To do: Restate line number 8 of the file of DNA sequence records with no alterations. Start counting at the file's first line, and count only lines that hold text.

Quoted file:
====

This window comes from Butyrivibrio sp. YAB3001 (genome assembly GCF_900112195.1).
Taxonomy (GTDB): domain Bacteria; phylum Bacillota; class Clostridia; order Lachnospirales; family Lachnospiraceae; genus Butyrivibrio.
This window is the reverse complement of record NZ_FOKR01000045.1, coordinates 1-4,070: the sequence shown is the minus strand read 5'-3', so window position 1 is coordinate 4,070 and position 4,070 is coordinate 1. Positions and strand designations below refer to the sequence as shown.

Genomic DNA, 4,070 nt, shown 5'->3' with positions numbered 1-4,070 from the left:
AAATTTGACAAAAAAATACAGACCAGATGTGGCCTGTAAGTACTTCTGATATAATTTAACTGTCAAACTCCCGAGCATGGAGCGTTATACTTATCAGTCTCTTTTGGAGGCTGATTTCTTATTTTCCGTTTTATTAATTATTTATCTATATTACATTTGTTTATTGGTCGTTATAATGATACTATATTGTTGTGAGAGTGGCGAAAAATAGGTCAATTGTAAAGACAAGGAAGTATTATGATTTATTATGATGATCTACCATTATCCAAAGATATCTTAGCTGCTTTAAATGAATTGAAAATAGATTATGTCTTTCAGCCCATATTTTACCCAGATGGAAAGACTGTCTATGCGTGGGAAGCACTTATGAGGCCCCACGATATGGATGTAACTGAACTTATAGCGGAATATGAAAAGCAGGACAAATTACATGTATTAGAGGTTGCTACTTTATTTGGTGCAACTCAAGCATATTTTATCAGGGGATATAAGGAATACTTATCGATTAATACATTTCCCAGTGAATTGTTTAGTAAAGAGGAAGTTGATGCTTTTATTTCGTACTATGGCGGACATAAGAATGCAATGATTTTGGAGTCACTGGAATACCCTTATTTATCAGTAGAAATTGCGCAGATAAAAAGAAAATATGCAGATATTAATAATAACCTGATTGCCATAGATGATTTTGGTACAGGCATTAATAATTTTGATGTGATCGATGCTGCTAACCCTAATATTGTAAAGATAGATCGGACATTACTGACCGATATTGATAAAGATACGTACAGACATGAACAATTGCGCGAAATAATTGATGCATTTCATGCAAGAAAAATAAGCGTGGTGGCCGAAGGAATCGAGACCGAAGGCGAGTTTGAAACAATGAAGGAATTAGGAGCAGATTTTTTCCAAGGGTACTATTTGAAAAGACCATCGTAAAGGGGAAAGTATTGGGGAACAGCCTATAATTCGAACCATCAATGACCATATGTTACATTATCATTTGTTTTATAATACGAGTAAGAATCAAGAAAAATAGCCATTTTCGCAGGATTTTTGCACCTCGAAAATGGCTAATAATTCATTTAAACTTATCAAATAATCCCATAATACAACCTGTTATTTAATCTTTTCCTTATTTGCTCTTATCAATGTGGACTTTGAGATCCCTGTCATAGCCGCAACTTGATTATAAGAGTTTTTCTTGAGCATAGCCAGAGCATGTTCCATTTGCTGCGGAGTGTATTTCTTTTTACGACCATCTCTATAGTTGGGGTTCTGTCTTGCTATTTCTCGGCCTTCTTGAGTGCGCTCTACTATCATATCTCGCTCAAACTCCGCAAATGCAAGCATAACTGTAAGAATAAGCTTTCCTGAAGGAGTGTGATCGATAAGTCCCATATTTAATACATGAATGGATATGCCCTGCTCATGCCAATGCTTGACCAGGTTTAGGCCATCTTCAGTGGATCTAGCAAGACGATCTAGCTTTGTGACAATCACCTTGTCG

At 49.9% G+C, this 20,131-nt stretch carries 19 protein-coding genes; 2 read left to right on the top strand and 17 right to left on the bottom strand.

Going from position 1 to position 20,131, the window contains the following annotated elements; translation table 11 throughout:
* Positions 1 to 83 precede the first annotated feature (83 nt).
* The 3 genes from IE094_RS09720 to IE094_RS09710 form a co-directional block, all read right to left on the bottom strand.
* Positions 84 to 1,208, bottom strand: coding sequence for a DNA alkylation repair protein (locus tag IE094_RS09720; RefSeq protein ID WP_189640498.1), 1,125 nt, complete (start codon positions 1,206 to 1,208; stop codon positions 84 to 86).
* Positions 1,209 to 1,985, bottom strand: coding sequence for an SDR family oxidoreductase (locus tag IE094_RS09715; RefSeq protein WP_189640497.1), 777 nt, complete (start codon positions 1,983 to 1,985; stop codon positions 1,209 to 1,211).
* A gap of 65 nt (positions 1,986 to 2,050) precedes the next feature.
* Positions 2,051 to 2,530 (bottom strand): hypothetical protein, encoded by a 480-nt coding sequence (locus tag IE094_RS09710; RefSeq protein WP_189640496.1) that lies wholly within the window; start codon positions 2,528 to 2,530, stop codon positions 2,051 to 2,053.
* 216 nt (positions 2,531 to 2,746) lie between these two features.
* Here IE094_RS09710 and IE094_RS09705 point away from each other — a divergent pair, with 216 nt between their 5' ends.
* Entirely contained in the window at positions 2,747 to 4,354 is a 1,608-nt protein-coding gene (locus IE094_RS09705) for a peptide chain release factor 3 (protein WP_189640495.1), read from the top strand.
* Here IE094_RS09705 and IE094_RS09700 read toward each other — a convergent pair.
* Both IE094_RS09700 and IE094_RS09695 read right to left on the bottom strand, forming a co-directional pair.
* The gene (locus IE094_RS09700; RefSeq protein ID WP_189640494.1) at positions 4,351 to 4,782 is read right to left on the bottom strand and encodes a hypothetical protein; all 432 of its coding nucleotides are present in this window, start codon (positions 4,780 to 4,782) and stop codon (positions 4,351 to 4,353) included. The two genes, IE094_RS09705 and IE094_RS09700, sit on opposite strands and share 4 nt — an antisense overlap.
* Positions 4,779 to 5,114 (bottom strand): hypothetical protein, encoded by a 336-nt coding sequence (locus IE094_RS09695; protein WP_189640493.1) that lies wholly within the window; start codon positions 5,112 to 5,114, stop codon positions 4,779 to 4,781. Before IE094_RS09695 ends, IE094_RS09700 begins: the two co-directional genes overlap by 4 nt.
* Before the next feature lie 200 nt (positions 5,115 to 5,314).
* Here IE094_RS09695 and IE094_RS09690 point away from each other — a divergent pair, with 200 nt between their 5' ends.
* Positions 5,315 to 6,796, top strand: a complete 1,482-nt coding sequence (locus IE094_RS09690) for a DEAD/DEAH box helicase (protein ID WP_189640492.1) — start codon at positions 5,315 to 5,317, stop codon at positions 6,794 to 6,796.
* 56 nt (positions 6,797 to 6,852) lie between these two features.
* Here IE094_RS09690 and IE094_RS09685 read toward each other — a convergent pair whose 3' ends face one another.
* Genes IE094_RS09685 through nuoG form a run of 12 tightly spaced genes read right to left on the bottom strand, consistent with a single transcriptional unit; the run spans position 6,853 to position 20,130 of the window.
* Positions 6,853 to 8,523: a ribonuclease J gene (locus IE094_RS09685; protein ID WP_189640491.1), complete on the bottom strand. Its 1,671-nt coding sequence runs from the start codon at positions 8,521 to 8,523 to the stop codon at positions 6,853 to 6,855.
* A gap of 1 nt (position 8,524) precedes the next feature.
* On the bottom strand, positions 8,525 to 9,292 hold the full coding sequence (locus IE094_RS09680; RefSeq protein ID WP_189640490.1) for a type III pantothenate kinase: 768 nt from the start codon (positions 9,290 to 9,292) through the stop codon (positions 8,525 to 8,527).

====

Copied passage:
* Positions 1 to 83 precede the first annotated feature (83 nt).